China will test a bus that beats traffic by riding over it

The revolutionary TEB-1 carries hundreds of passengers above traffic-congested roadways, in China's latest strategy to ease overburdened roads in the densely populated country.

Luo Xiaoguang/Xinhua/AP
People stand on a platform as the Transit Elevated Bus TEB-1 conducts a test run in Qinhuangdao, in north China The electric 72-foot-long and 25-foot-wide Transit Elevated Bus (TEB) can carry hundreds of passengers over normal traffic, a radical new effort to help ease traffic congestion without having to dig new tunnels or build elevated rail tracks.

What if, instead of idling in morning traffic, your bus could simply pass over it?

In China, urban transport designers are working to make that concept a reality. The electrically powered Transit Elevated Bus (TEB-1) conducted its first road test on Tuesday, according to the government-owned Xinhua News Agency. The vehicle, which straddles the road to allow cars to drive beneath it, could someday mitigate traffic congestion in the densely-populated country.

In 2009, engineer Youzhou Song founded Shenzhen Huashi Future Parking Equipment. A year later, the company produced a concept video depicting an elevated bus similar to TEB-1, which subsequently went viral.

In subsequent concepts, designers proposed a 1,200-person capacity and an elevator system for boarding. Inventors were slated to begin laying track in 2010, but officials from Beijing’s Mentougou District refused to sign off on the project without a road-tested prototype.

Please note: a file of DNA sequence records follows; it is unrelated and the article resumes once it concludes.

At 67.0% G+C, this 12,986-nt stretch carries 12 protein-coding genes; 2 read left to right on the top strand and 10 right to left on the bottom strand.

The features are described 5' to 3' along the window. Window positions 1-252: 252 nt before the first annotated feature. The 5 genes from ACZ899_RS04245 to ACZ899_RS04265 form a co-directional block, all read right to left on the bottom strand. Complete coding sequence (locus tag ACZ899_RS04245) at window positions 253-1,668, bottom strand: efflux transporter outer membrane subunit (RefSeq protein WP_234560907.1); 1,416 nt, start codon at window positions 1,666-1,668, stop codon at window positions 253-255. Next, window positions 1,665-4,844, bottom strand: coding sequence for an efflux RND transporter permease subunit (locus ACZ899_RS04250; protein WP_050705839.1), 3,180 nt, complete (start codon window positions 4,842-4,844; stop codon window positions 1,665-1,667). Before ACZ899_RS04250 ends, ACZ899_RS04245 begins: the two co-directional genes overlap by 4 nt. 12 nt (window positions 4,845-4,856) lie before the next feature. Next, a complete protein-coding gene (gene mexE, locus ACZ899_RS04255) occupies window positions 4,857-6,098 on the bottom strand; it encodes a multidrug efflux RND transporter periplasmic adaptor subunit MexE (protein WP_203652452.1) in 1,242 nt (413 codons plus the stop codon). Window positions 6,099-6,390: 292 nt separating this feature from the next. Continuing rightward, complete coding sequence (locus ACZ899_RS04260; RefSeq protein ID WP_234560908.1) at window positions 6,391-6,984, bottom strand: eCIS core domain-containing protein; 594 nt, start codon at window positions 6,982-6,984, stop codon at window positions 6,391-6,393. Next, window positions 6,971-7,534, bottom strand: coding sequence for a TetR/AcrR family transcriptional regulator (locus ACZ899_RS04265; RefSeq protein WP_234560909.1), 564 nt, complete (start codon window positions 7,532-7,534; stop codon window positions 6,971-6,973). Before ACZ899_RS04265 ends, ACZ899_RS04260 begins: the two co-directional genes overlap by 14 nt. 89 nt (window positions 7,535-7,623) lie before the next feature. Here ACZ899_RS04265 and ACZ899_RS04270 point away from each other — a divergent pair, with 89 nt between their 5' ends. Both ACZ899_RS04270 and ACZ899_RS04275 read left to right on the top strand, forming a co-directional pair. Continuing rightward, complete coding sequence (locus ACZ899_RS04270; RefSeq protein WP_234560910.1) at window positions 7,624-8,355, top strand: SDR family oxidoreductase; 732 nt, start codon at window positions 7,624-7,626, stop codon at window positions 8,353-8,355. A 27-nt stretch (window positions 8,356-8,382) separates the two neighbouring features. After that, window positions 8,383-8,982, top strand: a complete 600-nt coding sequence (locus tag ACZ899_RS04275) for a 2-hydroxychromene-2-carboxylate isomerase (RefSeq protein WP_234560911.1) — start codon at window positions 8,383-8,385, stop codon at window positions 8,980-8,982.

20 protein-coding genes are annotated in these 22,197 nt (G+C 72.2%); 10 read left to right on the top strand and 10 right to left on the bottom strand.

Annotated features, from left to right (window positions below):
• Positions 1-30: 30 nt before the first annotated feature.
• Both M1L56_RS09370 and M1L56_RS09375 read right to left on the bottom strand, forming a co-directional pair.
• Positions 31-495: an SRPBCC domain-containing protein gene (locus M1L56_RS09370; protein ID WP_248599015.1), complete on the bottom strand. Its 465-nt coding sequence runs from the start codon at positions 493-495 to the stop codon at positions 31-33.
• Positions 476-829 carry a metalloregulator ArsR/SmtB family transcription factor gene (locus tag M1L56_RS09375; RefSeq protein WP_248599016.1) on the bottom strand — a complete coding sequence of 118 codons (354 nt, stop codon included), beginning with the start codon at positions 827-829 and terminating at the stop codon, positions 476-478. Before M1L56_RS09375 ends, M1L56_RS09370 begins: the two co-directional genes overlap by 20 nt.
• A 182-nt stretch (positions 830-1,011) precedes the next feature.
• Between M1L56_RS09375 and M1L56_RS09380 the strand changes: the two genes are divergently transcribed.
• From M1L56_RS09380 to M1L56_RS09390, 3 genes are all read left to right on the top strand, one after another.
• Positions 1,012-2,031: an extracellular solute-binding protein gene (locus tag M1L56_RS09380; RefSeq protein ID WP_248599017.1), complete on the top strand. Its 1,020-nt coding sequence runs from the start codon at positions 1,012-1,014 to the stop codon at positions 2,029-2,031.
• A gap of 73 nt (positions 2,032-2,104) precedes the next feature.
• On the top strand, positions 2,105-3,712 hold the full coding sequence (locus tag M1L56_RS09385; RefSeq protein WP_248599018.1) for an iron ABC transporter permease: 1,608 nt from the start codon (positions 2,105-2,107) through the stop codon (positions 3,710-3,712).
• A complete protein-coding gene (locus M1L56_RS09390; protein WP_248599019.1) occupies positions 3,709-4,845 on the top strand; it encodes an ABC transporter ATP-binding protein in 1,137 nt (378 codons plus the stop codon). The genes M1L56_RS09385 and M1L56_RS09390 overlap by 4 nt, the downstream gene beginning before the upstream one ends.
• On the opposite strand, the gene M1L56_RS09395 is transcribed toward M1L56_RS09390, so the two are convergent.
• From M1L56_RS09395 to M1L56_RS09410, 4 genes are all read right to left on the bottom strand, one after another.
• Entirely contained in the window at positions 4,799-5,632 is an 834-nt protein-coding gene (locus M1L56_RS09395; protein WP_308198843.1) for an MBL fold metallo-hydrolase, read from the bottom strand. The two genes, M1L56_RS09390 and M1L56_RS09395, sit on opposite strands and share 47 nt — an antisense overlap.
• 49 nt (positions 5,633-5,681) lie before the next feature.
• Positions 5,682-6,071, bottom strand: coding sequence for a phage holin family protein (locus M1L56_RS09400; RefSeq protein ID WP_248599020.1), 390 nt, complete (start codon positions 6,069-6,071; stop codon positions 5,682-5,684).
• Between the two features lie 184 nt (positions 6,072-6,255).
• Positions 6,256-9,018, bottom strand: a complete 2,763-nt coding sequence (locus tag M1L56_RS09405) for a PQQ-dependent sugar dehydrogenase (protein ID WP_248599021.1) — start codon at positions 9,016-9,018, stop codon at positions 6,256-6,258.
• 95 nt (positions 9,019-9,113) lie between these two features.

Mr. Song and his partners continued to produce concept videos, but it looked like the project had been shelved – until now.

On Tuesday, the TEB-1 tested its braking system and power consumption on a stretch of road in Qinhuangdao City. The new prototype, which is about 72 feet long and over 25 feet wide, retains much of the original design. But there are a few notable differences.

The TEB-1 has a lighter capacity of 300, and passengers will board from an elevated platform. Its more compact design may be an improvement, rather than a concession: reduced size means faster commutes.

But some critical questions have been left unanswered. How will the bus interact with taller vehicles, like trucks and double-decker buses? What about cars that need to turn or change lanes? Can it maneuver sharp turns?

The vehicle’s first run may be more of a proof-of-concept than an actual road test. But a functional straddle bus could be a boon for China. By reducing the number of cars on the road, the country could tackle traffic congestion and pollution simultaneously. Officials have adopted a stricter stance on emissions in recent years, so future incarnations of TEB actually have a shot of hitting the road for good.

China isn’t the only country attempting to revamp public transportation. Olli, an autonomous electric shuttle that can seat 12 passengers, is expected to launch in several US cities by the end of 2016. Next year, a tech company in Singapore will begin testing self-driving taxis. Elon Musk has announced plans to develop large, urban transport models for Tesla.

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